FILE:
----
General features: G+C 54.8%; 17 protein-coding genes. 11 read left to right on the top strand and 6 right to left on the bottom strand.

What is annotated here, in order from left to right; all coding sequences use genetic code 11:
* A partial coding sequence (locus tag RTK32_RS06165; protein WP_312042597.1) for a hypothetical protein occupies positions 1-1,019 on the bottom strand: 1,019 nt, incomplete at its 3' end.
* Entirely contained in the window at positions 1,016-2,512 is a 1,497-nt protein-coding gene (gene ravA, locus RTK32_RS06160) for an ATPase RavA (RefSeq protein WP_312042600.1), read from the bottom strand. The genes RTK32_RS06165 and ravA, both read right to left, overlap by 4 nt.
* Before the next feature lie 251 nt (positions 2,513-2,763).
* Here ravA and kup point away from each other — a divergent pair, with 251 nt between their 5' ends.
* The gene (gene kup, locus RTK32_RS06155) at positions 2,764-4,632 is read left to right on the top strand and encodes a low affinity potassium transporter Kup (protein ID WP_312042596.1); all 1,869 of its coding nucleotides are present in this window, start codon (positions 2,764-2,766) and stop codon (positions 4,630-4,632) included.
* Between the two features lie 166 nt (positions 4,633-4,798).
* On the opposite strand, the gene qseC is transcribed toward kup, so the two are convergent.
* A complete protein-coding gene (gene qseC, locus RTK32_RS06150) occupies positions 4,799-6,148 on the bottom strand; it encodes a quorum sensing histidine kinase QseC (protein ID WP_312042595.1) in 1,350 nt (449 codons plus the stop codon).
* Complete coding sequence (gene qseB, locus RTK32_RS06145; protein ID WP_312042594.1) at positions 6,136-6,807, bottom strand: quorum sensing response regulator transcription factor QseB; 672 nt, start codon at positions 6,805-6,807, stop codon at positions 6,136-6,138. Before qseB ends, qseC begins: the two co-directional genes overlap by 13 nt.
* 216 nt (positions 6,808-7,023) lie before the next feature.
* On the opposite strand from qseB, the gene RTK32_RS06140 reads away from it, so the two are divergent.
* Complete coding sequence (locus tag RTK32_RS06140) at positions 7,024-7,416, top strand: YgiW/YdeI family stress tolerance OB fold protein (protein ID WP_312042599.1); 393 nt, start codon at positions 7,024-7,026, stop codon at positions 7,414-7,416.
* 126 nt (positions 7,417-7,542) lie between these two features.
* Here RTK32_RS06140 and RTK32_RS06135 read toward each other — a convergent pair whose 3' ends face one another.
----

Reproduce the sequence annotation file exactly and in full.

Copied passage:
General features: G+C 54.8%; 17 protein-coding genes. 11 read left to right on the top strand and 6 right to left on the bottom strand.

What is annotated here, in order from left to right; all coding sequences use genetic code 11:
* A partial coding sequence (locus tag RTK32_RS06165; protein WP_312042597.1) for a hypothetical protein occupies positions 1-1,019 on the bottom strand: 1,019 nt, incomplete at its 3' end.
* Entirely contained in the window at positions 1,016-2,512 is a 1,497-nt protein-coding gene (gene ravA, locus RTK32_RS06160) for an ATPase RavA (RefSeq protein WP_312042600.1), read from the bottom strand. The genes RTK32_RS06165 and ravA, both read right to left, overlap by 4 nt.
* Before the next feature lie 251 nt (positions 2,513-2,763).
* Here ravA and kup point away from each other — a divergent pair, with 251 nt between their 5' ends.
* The gene (gene kup, locus RTK32_RS06155) at positions 2,764-4,632 is read left to right on the top strand and encodes a low affinity potassium transporter Kup (protein ID WP_312042596.1); all 1,869 of its coding nucleotides are present in this window, start codon (positions 2,764-2,766) and stop codon (positions 4,630-4,632) included.
* Between the two features lie 166 nt (positions 4,633-4,798).
* On the opposite strand, the gene qseC is transcribed toward kup, so the two are convergent.
* A complete protein-coding gene (gene qseC, locus RTK32_RS06150) occupies positions 4,799-6,148 on the bottom strand; it encodes a quorum sensing histidine kinase QseC (protein ID WP_312042595.1) in 1,350 nt (449 codons plus the stop codon).
* Complete coding sequence (gene qseB, locus RTK32_RS06145; protein ID WP_312042594.1) at positions 6,136-6,807, bottom strand: quorum sensing response regulator transcription factor QseB; 672 nt, start codon at positions 6,805-6,807, stop codon at positions 6,136-6,138. Before qseB ends, qseC begins: the two co-directional genes overlap by 13 nt.
* 216 nt (positions 6,808-7,023) lie before the next feature.
* On the opposite strand from qseB, the gene RTK32_RS06140 reads away from it, so the two are divergent.
* Complete coding sequence (locus tag RTK32_RS06140) at positions 7,024-7,416, top strand: YgiW/YdeI family stress tolerance OB fold protein (protein ID WP_312042599.1); 393 nt, start codon at positions 7,024-7,026, stop codon at positions 7,414-7,416.
* 126 nt (positions 7,417-7,542) lie between these two features.
* Here RTK32_RS06140 and RTK32_RS06135 read toward each other — a convergent pair whose 3' ends face one another.